Programmable Voice

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Voice Elements From Birth to Production Maturity

I first envisioned the basic framework of Voice Elements in the fall of 2007. At that time, our rock solid CTI32 toolkit for telephony was in its heyday. CTI32 had, for a decade or more, been a platform of choice for many a .NET developer. The CTI32 toolkit, took away many of the mundane tasks that plagued any serious telephony development effort, such as opening boards and channels, managing conferences, and so on. Moreover, it handled all the variances of differing protocols, and service releases that could be thrown at it.

The Voice Elements framework sought to expand on this bedrock by bringing all of the CTI32 functionality into an object oriented design. This, of course, is what .NET is all about. In December of 2007, I made my pitch to Inventive’s President, Ron Tanner. As the presentation went on, I could sense that Ron was cautious and I thought that the new framework would be tabled for a later day. But in the end, I asked him for the funding to radically change what was our premiere platform.

Not less than a week later, I was buried in refining the design of the framework (which didn’t even have a name yet). I love base classes, derived classes, polymorphism and interfaces. As I saw it, here was the perfect opportunity to create something that had never been done in the telephony world.

For example, Analog lines, Digital lines, and SIP based lines each have their own distinctness, yet in the end, you want to dial out on one, or take a call on one. Thus was born the “ChannelResource” class that the base class for any kind of line. With an instance of a ChannelResource, methods common to all lines are available: Answer(), Dial(), Disconnect() and IsConnected() just to name a few. Additionally common properties are also at your fingertips: Ani, CallerId, CallerIdName, Dnis, VoiceResource, etc.

The power of using the ChannelResource during development is that regardless of the underlying system, be it HMP (SIP), a board connected to a PRI, or an Analog board connected to a POTS line, you can design code that will operate on all systems without having to make code changes as a punishment for changing platforms. As many of our customers can attest, moving from boarded solutions to SIP has been a snap since they have only had to make configuration changes and their code works on their legacy equipment as well as the latest in HMP technology. One layer deeper you find that ChannelResources have common ground with other classes such as VoiceResources, FaxResources and soon to be announced VideoResources. They can be routed together. Thus was born the RouteableResource, a base class that is common to the majority of classes in the framework. With this common class, routing is a snap with methods such as RouteFull(), RouteHalf(), StopListening() among others.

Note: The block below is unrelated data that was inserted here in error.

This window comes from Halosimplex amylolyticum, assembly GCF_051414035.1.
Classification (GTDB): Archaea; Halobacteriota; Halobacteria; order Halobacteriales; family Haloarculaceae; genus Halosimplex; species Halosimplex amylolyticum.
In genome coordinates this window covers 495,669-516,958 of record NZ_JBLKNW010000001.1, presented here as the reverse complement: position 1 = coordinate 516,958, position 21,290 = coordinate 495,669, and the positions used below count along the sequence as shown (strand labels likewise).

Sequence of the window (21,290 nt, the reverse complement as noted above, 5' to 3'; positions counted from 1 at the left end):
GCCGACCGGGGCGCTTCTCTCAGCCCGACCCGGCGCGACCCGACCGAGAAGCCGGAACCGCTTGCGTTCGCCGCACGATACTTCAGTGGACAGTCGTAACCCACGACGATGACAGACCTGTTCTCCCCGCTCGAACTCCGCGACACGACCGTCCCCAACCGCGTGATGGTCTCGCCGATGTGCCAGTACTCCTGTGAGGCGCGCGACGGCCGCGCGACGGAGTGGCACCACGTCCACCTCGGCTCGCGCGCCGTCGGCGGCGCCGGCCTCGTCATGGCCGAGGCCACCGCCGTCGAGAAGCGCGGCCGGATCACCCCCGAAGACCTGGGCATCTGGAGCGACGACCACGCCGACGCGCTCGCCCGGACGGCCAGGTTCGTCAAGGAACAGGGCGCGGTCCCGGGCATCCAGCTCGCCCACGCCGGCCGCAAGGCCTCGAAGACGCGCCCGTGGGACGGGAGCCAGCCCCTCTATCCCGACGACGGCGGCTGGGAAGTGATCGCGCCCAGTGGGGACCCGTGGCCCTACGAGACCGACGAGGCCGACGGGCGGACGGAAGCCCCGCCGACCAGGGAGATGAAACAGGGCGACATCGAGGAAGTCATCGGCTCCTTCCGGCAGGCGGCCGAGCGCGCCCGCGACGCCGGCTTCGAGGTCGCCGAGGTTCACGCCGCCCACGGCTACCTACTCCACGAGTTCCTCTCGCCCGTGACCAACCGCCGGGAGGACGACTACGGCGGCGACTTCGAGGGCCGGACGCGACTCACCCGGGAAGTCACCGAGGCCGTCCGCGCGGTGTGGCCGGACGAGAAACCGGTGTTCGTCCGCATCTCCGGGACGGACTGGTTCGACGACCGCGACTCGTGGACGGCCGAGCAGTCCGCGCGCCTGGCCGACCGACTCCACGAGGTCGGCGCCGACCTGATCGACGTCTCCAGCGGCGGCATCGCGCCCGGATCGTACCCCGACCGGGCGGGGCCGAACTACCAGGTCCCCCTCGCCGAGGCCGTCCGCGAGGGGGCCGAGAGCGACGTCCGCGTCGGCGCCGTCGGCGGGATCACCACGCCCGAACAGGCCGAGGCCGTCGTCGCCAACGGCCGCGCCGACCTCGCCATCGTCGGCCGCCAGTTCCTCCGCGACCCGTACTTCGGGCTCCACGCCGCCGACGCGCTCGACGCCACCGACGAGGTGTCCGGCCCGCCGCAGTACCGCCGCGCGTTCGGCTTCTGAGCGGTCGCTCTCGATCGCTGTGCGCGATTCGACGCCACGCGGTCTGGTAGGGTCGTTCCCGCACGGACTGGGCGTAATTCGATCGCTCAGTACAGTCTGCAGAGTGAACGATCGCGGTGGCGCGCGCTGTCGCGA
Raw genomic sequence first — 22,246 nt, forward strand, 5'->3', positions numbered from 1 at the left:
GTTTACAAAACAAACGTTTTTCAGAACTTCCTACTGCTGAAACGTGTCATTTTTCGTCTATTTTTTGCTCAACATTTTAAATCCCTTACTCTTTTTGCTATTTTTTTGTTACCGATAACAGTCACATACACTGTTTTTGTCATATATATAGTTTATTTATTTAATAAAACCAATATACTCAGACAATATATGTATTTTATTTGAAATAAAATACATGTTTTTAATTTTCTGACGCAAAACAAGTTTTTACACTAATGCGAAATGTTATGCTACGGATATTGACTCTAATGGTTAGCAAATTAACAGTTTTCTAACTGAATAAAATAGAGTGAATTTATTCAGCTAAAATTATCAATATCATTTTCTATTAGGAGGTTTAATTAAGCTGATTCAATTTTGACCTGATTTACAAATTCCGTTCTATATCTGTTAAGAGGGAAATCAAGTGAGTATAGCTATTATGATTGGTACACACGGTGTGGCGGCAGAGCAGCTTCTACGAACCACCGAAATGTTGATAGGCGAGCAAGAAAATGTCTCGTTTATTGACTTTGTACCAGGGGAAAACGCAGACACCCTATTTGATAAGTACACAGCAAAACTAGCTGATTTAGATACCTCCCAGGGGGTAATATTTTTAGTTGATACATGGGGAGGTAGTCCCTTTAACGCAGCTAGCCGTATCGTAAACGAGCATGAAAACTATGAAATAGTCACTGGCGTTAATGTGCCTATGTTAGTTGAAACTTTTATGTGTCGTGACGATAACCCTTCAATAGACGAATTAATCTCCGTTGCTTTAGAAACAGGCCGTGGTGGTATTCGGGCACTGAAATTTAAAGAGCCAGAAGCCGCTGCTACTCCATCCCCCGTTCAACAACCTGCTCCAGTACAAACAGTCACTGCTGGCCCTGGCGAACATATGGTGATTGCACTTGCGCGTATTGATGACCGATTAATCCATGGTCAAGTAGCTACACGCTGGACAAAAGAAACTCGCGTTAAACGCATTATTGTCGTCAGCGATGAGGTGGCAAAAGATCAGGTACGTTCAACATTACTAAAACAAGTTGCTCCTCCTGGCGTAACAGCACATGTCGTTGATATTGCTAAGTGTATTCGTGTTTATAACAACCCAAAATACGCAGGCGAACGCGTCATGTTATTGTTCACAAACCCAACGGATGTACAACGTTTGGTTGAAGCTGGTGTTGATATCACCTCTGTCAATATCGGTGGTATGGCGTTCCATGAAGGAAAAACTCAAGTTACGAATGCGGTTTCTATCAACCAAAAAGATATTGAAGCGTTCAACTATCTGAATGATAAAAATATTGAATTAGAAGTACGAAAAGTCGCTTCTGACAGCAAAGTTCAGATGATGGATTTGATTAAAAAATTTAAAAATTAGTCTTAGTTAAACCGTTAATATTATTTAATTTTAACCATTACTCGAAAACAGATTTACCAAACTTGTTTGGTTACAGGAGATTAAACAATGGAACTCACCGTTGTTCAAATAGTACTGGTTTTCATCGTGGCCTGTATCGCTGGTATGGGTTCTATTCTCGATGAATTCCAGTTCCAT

Simplicity is found in the base classes. While great care has been taken to generalize methods and properties of classes, rest assured, nothing has been lost and the real power is found in the derived classes. All of the unique attributes of each line type can be accessed from within their own class. For example, a PRI line can be issued a two “B” channel transfer, and an analog line has to gather the caller id information from tones that come between the first and second ring. T1 CAS circuits might need to wink before they can answer a call. ISDN circuits can have facility messages that need to be examined. SIP based calls have headers that need to be set, or retrieved. Codecs may need to be changed. All of these options and more are either exposed to the developer or handled internally so that highly specialized applications can be created with ease.

During the initial stages of development, another unique feature of Voice Elements evolved. By separating the application’s process from the server, the server maintains state and the application controls the server via a socket connection. This allows the application to be developed independently. This was further expanded in to what we now term a Voice Elements Telephony Bank. Server banks allow you to develop and test your applications without having to purchase any hardware. You can “kick the tires” and throw together a proof of concept at your desk, then connect your app to our server bank and have fully functional IVRs in minutes.

By providing both simplicity in design and high level power house classes, Voice Elements stands apart from any other development platform that I have seen. I hope that you feel the same way after you have had a chance to take Voice Elements for a spin around the block. In my next article, I look forward to talking about our companion product HMP Elements which, when combined with Voice Elements, becomes our flagship product the Voice Elements Platform.

Cheers for now,

Monroe Comstock

Senior Developer

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